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Learning to Adapt to Virtual Middle School

December 31, 2020

Six months ago, we conducted a series of interviews with elementary, high school and college students who shared their experiences as they were navigating the shift to distance learning.

Now, we’re checking back in with those students for a glimpse of how remote learning has evolved and how students and teachers are faring. A few weeks ago, we interviewed two college students and shared their stories.

This week, we spoke with a 14-year-old eighth-grader about the ups and downs of virtual middle school. He shared how he was approaching his classes, which include academic career planning, coding, math, social studies, science, English language arts and gym. He also touches on friendships and extracurriculars in the age of a pandemic. This conversation has been lightly edited for clarity.

KI: How did your school approach this semester? Has it been all distance-based learning or a mix of in-person and virtual learning?

Eighth-grader: It was a mix of in-person and virtual learning at first. Now, we’re all virtual.

KI: What have you liked about distance-based learning this semester?

Eighth-grader: I like being able to go at my own pace and be at home. I’m able to do certain assignments when I want to do them and can finish them at different times of day. I don’t have to be in class and try to crunch them out during that time.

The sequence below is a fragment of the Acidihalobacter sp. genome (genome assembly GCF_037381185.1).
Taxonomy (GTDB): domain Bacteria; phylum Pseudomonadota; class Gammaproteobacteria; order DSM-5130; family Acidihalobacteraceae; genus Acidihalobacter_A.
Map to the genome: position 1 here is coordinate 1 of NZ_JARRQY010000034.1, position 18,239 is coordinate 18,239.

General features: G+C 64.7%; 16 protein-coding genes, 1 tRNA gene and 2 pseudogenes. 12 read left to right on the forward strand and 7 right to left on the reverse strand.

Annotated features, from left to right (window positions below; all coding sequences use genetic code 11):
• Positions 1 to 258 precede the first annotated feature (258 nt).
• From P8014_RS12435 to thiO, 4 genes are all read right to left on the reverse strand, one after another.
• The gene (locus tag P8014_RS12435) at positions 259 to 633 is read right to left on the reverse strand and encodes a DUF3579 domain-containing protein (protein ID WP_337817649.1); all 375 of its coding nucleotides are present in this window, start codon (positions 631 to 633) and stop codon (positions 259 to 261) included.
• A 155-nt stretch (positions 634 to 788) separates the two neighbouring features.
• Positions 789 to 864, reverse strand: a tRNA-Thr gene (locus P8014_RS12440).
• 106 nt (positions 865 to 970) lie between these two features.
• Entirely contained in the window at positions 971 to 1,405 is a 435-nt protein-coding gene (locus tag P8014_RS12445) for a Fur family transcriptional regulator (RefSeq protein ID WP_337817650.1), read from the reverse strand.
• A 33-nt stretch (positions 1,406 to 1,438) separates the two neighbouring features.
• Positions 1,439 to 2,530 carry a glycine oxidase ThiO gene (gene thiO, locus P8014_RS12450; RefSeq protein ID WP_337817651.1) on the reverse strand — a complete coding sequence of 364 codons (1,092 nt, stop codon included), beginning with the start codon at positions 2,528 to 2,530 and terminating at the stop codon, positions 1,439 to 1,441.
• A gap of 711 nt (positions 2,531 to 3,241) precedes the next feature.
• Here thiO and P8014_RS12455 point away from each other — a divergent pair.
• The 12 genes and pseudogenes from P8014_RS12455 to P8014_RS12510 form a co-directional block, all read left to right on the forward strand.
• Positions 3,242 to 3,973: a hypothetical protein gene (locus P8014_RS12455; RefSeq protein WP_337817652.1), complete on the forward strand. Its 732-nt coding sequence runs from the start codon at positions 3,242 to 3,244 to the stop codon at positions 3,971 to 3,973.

KI: Is that the same or different from your experience in the spring?

Eighth-grader: Virtual learning this fall has felt a lot less temporary than it did in the spring because the schools have more permanent, long-lasting programs.

KI: What do you wish had been different about distance-based learning this semester?

Eighth-grader: I don’t have anything I would propose that could be different about it. I like how it’s set up. We have the same start times for the school day and each class that we would if we were there in-person. We usually have 15 to 20 minutes to do our class work between each class, which is nice. Usually, we get to see our teacher but not our classmates during this time.

KI: Is that the same or different from your experience in the spring?